I’m not sure that what you might describe as the “traditional” approach to sales skills development - sending sales people on an occasional formal sales training course based on one of the many off-the-shelf methodologies - has ever delivered consistent results in terms of driving sustained performance improvement.
And that was in yesterday’s relatively static marketplaces! In today’s fast changing business environment, sales competencies require continuous honing and development. Simply repeating what worked a few short years (or even months) ago no longer guarantees future success. This has a number of significant implications.
First, skills development programmes themselves have had to become more agile - evolving to more of an on-demand, self-paced, customised-to-the-individual approach. There’s still an important role for team-based training, but bringing sales people together in a room once a year (or less) isn’t going to satisfy these new needs.
The role of the sales manager as coach and mentor has never been more important - and yet many organisations have not historically trained their managers to perform these critical roles (or appointed them because of their innate skills in these areas). This has to change - and is already changing in more progressive sales organisations.
A COLLECTIVE RESPONSIBILITY
But even enlightened organisations can by themselves only solve part of the personal skills development puzzle. The development of sales competencies is not just an organisational responsibility - it also requires the personal and collective commitment and contribution of everyone in the sales team.
I don’t know about your approach, but I cannot imagine hiring a sales person nowadays who did not demonstrate a powerful personal commitment to ongoing development and learning, regardless of what their organisation provided for them. We need to recruit people that are hard-wired for continuous personal development.
NO ROOM FOR "KNOW IT ALLS"
And we need to assess our existing sales people for these same positive character traits - and make it clear that these attitudes are now the expected norm for every player in the team. Managers have a responsibility to constructively confront sales people who believe that they know it all and that there is nothing left for them to learn.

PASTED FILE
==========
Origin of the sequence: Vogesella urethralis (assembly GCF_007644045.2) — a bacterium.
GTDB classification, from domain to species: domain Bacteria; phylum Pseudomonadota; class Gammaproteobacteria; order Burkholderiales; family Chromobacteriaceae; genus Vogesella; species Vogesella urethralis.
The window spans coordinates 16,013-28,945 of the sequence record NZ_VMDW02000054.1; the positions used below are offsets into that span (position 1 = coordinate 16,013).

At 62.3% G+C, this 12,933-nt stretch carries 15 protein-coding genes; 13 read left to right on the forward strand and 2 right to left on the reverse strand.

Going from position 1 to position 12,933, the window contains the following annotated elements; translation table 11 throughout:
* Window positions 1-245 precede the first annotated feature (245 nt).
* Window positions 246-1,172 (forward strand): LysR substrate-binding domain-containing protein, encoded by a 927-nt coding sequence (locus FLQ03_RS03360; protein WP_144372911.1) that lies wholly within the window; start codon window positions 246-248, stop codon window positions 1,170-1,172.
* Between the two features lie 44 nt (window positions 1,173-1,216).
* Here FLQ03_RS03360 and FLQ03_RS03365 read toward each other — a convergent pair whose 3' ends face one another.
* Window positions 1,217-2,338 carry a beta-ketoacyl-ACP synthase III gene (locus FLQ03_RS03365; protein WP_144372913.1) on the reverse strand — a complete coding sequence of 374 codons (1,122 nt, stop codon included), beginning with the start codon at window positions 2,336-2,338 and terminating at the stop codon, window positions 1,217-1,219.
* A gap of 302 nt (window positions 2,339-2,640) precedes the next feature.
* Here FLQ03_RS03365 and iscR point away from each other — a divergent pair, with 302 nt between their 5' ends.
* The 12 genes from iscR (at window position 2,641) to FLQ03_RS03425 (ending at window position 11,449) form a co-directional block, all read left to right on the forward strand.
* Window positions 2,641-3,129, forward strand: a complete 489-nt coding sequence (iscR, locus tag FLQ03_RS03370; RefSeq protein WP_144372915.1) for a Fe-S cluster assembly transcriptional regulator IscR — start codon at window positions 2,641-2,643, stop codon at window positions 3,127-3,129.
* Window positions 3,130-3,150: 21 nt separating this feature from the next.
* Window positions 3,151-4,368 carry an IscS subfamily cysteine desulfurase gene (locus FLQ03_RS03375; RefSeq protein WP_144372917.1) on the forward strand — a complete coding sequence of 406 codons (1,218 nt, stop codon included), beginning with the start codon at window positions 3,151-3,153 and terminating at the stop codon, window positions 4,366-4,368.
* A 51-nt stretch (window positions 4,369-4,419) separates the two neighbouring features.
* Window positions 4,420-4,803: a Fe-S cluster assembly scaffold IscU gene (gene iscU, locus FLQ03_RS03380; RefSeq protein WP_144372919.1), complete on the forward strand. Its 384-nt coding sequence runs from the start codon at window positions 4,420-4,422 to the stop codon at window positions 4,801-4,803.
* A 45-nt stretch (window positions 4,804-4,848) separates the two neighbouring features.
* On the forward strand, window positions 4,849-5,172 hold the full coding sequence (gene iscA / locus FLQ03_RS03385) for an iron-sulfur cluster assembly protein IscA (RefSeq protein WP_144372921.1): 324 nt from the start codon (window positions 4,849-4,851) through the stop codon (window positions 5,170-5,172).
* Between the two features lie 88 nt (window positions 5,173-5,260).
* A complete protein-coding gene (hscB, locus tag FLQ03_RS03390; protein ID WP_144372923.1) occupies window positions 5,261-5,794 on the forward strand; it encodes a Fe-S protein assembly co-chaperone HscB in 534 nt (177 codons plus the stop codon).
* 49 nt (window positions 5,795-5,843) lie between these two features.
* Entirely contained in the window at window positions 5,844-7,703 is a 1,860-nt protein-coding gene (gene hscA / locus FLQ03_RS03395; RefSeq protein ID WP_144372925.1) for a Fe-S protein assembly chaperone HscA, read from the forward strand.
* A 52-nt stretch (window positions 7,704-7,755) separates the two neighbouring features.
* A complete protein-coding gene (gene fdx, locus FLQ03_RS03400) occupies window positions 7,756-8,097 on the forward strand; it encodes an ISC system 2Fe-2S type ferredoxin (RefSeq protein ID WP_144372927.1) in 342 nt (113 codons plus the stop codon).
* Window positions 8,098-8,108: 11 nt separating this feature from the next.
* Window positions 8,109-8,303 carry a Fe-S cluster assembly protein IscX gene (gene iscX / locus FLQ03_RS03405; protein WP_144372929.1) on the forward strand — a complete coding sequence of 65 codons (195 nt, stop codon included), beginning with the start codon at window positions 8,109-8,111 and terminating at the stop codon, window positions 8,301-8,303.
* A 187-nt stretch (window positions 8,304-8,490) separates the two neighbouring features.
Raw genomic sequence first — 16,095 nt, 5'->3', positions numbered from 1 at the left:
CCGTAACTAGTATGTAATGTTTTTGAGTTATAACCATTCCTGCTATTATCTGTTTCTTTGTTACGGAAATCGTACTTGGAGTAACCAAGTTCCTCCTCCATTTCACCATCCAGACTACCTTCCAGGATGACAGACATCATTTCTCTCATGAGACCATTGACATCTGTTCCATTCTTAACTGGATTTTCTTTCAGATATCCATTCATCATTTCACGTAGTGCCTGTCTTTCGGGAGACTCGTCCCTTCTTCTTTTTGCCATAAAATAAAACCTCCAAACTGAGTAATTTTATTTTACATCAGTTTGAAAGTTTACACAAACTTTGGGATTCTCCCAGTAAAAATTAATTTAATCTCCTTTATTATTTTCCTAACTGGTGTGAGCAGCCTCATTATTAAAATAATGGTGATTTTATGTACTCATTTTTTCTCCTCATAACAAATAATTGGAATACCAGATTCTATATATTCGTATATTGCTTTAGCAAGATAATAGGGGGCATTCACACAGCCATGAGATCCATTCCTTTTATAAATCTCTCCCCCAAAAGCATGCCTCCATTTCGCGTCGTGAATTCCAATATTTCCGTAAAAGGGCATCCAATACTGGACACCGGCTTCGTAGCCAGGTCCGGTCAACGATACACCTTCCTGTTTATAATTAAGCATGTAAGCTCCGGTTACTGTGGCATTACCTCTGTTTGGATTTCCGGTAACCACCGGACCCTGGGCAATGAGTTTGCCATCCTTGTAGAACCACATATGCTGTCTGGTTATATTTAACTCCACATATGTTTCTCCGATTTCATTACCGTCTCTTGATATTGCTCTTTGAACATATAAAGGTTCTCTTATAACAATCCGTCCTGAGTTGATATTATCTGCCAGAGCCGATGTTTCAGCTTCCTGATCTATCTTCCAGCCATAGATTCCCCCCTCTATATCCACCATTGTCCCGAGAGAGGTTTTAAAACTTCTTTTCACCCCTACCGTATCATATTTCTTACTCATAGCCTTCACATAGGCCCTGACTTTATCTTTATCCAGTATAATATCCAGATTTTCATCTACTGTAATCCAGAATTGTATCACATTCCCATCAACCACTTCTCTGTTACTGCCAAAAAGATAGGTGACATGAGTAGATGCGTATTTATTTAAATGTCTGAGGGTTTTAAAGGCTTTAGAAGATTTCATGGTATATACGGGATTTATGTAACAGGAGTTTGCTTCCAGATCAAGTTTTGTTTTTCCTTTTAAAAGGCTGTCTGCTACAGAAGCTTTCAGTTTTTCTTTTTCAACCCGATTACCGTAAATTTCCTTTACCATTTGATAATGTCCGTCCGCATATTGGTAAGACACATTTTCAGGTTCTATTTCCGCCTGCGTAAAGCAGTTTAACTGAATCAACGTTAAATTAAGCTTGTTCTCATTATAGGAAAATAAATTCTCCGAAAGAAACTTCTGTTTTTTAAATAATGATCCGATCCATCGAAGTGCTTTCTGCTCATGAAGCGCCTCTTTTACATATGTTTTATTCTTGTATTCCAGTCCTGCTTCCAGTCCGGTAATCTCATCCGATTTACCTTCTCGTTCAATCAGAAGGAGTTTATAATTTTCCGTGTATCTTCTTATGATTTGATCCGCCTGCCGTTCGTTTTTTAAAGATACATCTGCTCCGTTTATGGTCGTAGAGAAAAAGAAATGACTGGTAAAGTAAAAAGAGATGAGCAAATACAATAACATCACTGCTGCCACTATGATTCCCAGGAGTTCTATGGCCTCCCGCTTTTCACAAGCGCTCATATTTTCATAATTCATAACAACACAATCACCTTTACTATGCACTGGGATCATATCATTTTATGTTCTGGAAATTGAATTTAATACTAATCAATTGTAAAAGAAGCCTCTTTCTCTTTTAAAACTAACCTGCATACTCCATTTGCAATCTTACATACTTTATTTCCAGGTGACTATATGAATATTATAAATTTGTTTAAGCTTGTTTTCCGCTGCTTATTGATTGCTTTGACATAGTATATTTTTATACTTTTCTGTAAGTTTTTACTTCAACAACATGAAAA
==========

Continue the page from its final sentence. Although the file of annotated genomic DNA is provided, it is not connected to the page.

These "know-it-alls" and so-called “experts” are often lone wolves and frequently a disruptive presence in training programmes. I can recall a number of such experiences on training courses in the past, and I imagine you might be able to do the same.
TAPPING INTO COLLECTIVE EXPERIENCE
We need to find ways of tapping in to the collective experiences of all of our sales people. We need to encourage and enable them to share what they have learned with their colleagues - and to accept that it’s OK to ask for help when facing an unfamiliar or uncomfortable situation.
If this is at odds with a traditional “macho”, every-sales-person-for-themselves sales culture, all well and good. If such organisations have not already failed, they surely will, and sooner rather than later. No modern sales organisation can survive or thrive without a collective learning environment.
Collective learning environments can, of course, be facilitated by technology, and there are a growing number of platforms that are capable of supporting such initiatives. But technology by itself isn’t going to address the issue - it can only help when supported by both executive and collective individual commitment.
FROM "ALWAYS BE CLOSING" TO "ALWAYS BE LEARNING"
Rather than “always be closing”, surely our modern mantra must be “always be learning”. And there’s an obvious upside - organisations that practice collective learning and shared best practices don’t just performer better - they are also better places to work.
There’s a powerful flywheel effect at play here: collective learning organisations make fewer mistakes, qualify more effectively and execute winning sales strategies more consistently. Because they attract and retain better people, they lay the foundation for both current and future success.
But they also recognise that as an organisation, there are limits to what they can formally teach, and that they also need to create an environment where everyone is encouraged to play their full part in continuously enhancing their own skills and knowledge and that of their colleagues.
This article first appeared in the December 2017 edition of the International Journal of Sales Transformation, and is reproduced with permission.